It’ll be expensive, of course. Philip Johnston in The Daily Telegraph points out that a full switchover would mean a £28bn-sized hole in the budget every year simply through the loss of fuel duty. And that’s before you get to the investment in infrastructure required. But then again, we live in an era where government spending doesn’t matter. Perhaps this is how the UK embraces Modern Monetary Theory (MMT) – the notion that a government can spend what it likes until inflation takes off. 

What does this mean for investors? When it comes to bubbles, I prefer to invest in “anti-bubbles” – the assets that get neglected along the way, perhaps like oil major BP. But as a hedge against my own bearishness and a bet on the tech, I’ll also suggest our readers stick with their Scottish Mortgage holding.

Advertisement

Recommended

Visit/516758/beyond-the-brexit-talk-the-british-economy-isnt-doing-too-badly
Economy

Beyond the Brexit talk, the British economy isn’t doing too badly

The political Brexit pantomime aside, Britain is in pretty good shape. With near-record employment, strong wage growth and modest inflation, there is …
17 Oct 2019
Visit/economy/people/600864/rishi-sunak-the-maharaja-of-the-yorkshire-dales
People

Rishi Sunak: the maharaja of the Yorkshire Dales

Rishi Sunak is taking the reins of the world’s fifth-largest economy at a crucial juncture. The unflashy but likeable youngster may be just the man fo…
20 Feb 2020
Visit/economy/uk-economy/600857/what-is-britains-new-economic-policy
UK Economy

What is Britain’s new economic policy?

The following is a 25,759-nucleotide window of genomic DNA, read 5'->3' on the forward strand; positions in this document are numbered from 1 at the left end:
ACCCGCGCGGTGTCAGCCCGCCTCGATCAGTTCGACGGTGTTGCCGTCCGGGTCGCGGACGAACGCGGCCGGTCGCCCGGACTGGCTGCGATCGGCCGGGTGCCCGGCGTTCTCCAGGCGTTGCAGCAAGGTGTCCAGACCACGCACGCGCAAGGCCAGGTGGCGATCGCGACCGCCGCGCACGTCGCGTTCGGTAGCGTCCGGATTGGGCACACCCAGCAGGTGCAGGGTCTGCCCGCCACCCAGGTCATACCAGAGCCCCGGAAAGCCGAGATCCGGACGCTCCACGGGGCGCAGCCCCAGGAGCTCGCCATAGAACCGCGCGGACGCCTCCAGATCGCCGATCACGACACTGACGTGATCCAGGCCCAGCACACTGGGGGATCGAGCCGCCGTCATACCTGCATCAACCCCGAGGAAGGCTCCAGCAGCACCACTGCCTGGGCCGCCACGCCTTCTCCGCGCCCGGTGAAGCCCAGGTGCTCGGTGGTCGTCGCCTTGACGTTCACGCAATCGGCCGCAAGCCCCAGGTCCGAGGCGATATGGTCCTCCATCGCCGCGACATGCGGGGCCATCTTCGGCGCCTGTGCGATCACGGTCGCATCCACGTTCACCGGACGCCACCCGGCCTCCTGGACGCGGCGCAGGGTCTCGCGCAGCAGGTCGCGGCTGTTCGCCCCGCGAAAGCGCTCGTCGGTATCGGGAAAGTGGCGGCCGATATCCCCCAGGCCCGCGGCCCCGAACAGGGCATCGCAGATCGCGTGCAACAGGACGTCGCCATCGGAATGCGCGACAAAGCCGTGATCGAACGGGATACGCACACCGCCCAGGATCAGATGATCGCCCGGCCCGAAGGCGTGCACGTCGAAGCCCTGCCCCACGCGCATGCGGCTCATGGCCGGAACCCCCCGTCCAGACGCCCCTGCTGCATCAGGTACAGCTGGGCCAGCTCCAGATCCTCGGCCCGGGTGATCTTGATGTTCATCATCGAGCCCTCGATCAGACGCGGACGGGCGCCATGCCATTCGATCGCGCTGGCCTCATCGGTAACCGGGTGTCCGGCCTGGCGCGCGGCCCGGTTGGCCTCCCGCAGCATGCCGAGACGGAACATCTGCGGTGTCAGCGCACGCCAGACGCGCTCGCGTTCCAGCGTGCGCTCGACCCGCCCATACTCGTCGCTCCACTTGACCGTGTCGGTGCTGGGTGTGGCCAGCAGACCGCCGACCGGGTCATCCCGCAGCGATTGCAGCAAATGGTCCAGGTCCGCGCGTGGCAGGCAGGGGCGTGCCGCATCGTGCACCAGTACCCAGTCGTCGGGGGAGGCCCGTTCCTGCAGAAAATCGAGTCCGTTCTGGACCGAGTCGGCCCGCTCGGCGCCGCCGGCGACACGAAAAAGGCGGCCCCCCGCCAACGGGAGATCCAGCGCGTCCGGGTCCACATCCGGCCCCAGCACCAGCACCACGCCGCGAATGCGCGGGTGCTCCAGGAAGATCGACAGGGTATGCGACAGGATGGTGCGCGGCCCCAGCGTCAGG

At the moment, Britain doesn’t seem to have an economic policy. But radical-seeming announcements and the surprise ousting of the chancellor portend m…
20 Feb 2020
Visit/economy/uk-economy/600862/britains-economy-might-spring-a-surprise-on-the-doomsayers-this-year
UK Economy

Britain’s economy might spring a surprise on the doomsayers this year

The UK economy is looking pretty good – we’re more at risk of a boom than a bust, says John Stepek. Here’s why, and what it means for your portfolio.
20 Feb 2020

Most Popular

Visit/investments/property/house-prices/600840/the-biggest-risk-facing-the-uk-housing-market-right-now
House prices

The biggest risk facing the UK housing market right now

For house prices to stagnate or even fall would be healthy for the property market, says John Stepek. But there is a distinct danger that isn't going …
17 Feb 2020
Visit/currencies/600842/eur-usd-euro-slide-against-us-dollar
Currencies

The euro’s slide against the US dollar looks set to continue

The euro has been in a bear market against the US dollar for two years now. And on a broader scale since 2008. A decline like that is telling us somet…
19 Feb 2020
Visit/economy/uk-economy/600862/britains-economy-might-spring-a-surprise-on-the-doomsayers-this-year
UK Economy

Britain’s economy might spring a surprise on the doomsayers this year

The UK economy is looking pretty good – we’re more at risk of a boom than a bust, says John Stepek. Here’s why, and what it means for your portfolio.
20 Feb 2020
Visit/517625/tr-european-growth-trust-why-investors-shouldnt-overlook-europe
Sponsored

Why investors shouldn’t overlook Europe

SPONSORED CONTENT - Ollie Beckett, manager of the TR European Growth Trust, tackles investor questions around Europe’s economic outlook and the conseq…
6 Nov 2019